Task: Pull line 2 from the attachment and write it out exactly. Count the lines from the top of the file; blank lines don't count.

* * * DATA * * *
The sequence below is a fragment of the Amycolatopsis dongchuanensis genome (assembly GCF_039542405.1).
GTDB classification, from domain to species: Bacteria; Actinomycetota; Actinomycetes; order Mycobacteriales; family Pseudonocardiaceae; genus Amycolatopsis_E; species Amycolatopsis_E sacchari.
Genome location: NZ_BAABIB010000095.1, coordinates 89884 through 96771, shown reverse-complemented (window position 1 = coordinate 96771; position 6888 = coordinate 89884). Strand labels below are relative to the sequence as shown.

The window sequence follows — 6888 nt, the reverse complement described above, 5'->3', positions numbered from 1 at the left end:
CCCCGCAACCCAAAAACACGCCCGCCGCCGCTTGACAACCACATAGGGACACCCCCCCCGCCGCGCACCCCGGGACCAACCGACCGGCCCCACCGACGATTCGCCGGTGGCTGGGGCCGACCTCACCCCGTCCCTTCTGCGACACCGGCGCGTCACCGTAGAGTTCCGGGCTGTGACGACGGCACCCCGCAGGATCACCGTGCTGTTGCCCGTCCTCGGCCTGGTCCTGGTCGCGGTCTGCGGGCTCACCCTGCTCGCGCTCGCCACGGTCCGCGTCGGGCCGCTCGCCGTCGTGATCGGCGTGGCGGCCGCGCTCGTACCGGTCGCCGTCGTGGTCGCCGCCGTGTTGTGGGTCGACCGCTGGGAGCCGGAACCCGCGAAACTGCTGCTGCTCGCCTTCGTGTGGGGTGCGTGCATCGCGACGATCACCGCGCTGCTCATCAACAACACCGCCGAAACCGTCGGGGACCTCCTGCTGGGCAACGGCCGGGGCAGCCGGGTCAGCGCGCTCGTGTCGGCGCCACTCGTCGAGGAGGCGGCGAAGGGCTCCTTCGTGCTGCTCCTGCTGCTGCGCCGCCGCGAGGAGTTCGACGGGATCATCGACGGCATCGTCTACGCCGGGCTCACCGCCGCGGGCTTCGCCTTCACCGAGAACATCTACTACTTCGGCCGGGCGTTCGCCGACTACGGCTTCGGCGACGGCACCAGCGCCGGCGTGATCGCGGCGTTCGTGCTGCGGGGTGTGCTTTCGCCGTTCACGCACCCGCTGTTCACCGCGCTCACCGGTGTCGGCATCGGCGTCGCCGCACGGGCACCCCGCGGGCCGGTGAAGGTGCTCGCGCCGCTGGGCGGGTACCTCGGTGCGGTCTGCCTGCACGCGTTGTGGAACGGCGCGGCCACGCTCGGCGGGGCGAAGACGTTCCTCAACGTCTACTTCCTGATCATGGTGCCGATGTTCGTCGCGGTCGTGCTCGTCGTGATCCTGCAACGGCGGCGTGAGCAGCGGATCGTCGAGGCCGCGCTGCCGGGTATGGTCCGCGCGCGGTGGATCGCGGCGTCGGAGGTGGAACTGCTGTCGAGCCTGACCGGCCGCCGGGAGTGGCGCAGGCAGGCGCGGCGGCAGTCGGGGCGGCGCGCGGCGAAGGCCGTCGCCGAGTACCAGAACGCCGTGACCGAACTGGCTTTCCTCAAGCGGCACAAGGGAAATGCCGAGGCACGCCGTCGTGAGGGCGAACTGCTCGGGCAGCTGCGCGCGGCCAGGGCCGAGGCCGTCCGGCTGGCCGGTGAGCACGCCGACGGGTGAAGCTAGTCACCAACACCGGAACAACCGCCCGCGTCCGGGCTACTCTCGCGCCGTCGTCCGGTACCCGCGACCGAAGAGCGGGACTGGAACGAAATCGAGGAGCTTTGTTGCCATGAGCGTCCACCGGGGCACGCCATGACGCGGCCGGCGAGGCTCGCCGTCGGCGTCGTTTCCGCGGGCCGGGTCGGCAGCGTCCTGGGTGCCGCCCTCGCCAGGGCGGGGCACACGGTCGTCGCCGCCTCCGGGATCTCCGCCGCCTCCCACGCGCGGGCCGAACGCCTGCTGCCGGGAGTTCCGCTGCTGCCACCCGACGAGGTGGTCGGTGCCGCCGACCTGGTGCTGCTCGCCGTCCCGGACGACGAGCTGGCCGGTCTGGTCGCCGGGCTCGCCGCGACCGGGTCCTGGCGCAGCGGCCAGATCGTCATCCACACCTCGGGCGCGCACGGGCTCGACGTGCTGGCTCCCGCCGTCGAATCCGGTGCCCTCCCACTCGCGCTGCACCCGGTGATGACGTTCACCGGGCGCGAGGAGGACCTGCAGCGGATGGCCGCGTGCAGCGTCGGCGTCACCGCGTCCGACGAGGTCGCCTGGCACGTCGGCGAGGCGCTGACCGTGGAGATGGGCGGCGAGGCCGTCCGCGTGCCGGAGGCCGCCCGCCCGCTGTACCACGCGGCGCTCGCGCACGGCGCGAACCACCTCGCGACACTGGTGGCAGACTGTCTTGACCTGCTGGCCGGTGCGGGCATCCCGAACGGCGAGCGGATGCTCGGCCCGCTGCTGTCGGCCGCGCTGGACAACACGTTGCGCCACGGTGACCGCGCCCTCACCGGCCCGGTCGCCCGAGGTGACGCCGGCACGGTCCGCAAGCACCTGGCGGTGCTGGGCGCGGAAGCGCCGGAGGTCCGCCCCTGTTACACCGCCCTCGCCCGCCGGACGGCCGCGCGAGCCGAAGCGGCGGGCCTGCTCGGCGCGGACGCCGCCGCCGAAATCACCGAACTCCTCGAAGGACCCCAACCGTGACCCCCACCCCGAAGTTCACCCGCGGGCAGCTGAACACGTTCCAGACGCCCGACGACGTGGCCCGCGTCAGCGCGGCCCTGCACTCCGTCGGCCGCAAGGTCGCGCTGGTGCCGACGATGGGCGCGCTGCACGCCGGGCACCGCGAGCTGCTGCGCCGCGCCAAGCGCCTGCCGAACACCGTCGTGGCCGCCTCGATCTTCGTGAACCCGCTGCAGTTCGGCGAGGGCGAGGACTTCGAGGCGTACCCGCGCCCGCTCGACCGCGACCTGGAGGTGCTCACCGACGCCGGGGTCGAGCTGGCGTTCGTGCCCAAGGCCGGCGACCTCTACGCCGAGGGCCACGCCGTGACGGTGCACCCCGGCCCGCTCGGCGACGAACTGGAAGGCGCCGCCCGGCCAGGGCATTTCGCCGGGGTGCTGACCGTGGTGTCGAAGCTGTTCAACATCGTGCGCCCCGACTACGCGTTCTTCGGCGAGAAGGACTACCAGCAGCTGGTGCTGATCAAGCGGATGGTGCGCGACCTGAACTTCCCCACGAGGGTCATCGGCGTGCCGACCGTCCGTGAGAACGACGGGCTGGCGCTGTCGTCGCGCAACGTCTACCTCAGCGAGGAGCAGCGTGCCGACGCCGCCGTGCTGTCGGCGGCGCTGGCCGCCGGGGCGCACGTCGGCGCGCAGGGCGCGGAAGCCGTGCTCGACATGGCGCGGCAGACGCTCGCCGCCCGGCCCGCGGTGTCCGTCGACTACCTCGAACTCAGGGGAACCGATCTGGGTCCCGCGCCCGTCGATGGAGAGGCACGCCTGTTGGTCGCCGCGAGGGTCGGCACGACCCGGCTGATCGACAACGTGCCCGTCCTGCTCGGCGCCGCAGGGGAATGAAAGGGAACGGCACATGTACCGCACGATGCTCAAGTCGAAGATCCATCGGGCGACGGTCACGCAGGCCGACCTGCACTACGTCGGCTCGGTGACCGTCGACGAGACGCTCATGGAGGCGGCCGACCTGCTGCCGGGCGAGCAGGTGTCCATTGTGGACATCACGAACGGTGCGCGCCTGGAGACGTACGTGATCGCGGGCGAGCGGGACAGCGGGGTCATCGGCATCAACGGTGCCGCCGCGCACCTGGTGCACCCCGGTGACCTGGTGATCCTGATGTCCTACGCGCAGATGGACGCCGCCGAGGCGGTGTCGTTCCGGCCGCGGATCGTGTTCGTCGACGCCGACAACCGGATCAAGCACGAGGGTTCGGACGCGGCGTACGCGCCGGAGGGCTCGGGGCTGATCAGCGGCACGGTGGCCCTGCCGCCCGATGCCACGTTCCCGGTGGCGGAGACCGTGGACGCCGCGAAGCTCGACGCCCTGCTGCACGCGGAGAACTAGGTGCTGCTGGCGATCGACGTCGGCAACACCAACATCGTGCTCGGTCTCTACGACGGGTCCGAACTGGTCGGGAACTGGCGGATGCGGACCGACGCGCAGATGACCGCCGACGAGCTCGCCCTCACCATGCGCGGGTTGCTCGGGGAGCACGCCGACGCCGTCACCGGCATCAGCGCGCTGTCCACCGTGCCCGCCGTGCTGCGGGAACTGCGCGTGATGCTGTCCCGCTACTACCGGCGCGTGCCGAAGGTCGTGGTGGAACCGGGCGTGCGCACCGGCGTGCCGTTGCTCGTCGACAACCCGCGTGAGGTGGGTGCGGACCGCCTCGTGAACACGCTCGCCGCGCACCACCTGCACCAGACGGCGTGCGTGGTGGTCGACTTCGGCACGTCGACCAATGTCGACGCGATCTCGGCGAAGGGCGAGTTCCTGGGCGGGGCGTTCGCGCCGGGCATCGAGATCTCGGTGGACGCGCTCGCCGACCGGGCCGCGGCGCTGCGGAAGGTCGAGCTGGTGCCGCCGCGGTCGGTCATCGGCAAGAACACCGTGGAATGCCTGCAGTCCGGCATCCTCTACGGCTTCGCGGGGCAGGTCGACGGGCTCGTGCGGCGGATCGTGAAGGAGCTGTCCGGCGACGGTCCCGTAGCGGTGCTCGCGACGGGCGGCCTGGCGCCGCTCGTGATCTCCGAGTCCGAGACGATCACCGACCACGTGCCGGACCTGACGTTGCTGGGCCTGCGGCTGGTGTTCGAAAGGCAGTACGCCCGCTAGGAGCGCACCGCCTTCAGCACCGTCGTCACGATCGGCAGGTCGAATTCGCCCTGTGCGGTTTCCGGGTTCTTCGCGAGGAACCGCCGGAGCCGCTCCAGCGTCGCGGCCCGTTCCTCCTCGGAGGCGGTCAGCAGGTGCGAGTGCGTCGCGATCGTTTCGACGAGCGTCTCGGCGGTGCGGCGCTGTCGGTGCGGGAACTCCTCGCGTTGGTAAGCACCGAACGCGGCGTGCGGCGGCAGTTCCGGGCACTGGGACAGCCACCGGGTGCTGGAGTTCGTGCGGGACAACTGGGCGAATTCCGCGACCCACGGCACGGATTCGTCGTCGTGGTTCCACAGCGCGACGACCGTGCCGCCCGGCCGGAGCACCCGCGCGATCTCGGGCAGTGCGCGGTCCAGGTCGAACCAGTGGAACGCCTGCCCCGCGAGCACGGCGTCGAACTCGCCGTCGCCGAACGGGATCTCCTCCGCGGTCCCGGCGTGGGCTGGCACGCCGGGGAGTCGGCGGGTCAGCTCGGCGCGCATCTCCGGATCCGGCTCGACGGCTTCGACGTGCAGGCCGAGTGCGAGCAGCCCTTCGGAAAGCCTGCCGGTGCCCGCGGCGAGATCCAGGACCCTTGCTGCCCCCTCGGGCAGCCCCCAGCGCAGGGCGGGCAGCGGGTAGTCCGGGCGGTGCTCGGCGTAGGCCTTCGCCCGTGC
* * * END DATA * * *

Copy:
GTDB classification, from domain to species: Bacteria; Actinomycetota; Actinomycetes; order Mycobacteriales; family Pseudonocardiaceae; genus Amycolatopsis_E; species Amycolatopsis_E sacchari.